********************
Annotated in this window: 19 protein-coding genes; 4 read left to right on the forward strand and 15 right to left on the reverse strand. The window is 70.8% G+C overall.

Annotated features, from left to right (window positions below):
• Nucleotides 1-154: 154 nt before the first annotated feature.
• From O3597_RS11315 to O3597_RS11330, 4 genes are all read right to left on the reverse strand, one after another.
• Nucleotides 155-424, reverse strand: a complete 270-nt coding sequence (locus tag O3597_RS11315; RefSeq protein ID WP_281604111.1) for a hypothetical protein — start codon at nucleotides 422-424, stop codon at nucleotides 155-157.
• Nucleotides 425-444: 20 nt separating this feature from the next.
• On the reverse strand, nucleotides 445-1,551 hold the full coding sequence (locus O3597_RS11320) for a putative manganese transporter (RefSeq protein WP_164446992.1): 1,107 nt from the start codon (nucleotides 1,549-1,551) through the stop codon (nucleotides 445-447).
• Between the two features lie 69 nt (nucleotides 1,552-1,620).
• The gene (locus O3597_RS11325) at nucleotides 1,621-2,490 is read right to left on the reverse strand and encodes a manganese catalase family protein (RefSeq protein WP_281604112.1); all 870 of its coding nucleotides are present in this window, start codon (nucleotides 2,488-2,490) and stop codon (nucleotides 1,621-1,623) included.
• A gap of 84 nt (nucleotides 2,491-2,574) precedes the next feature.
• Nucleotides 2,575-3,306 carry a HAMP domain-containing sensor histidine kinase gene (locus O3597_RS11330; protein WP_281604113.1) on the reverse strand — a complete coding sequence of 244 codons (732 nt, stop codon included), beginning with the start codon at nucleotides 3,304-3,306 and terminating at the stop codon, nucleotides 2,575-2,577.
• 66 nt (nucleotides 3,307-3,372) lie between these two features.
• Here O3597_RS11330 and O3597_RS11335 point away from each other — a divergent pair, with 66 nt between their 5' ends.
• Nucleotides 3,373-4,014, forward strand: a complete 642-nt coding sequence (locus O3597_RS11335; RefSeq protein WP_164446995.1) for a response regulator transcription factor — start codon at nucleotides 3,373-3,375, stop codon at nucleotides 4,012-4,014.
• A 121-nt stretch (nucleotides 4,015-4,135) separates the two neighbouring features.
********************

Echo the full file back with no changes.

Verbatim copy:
Annotated in this window: 19 protein-coding genes; 4 read left to right on the forward strand and 15 right to left on the reverse strand. The window is 70.8% G+C overall.

Annotated features, from left to right (window positions below):
• Nucleotides 1-154: 154 nt before the first annotated feature.
• From O3597_RS11315 to O3597_RS11330, 4 genes are all read right to left on the reverse strand, one after another.
• Nucleotides 155-424, reverse strand: a complete 270-nt coding sequence (locus tag O3597_RS11315; RefSeq protein ID WP_281604111.1) for a hypothetical protein — start codon at nucleotides 422-424, stop codon at nucleotides 155-157.
• Nucleotides 425-444: 20 nt separating this feature from the next.
• On the reverse strand, nucleotides 445-1,551 hold the full coding sequence (locus O3597_RS11320) for a putative manganese transporter (RefSeq protein WP_164446992.1): 1,107 nt from the start codon (nucleotides 1,549-1,551) through the stop codon (nucleotides 445-447).
• Between the two features lie 69 nt (nucleotides 1,552-1,620).
• The gene (locus O3597_RS11325) at nucleotides 1,621-2,490 is read right to left on the reverse strand and encodes a manganese catalase family protein (RefSeq protein WP_281604112.1); all 870 of its coding nucleotides are present in this window, start codon (nucleotides 2,488-2,490) and stop codon (nucleotides 1,621-1,623) included.
• A gap of 84 nt (nucleotides 2,491-2,574) precedes the next feature.
• Nucleotides 2,575-3,306 carry a HAMP domain-containing sensor histidine kinase gene (locus O3597_RS11330; protein WP_281604113.1) on the reverse strand — a complete coding sequence of 244 codons (732 nt, stop codon included), beginning with the start codon at nucleotides 3,304-3,306 and terminating at the stop codon, nucleotides 2,575-2,577.
• 66 nt (nucleotides 3,307-3,372) lie between these two features.
• Here O3597_RS11330 and O3597_RS11335 point away from each other — a divergent pair, with 66 nt between their 5' ends.
• Nucleotides 3,373-4,014, forward strand: a complete 642-nt coding sequence (locus O3597_RS11335; RefSeq protein WP_164446995.1) for a response regulator transcription factor — start codon at nucleotides 3,373-3,375, stop codon at nucleotides 4,012-4,014.
• A 121-nt stretch (nucleotides 4,015-4,135) separates the two neighbouring features.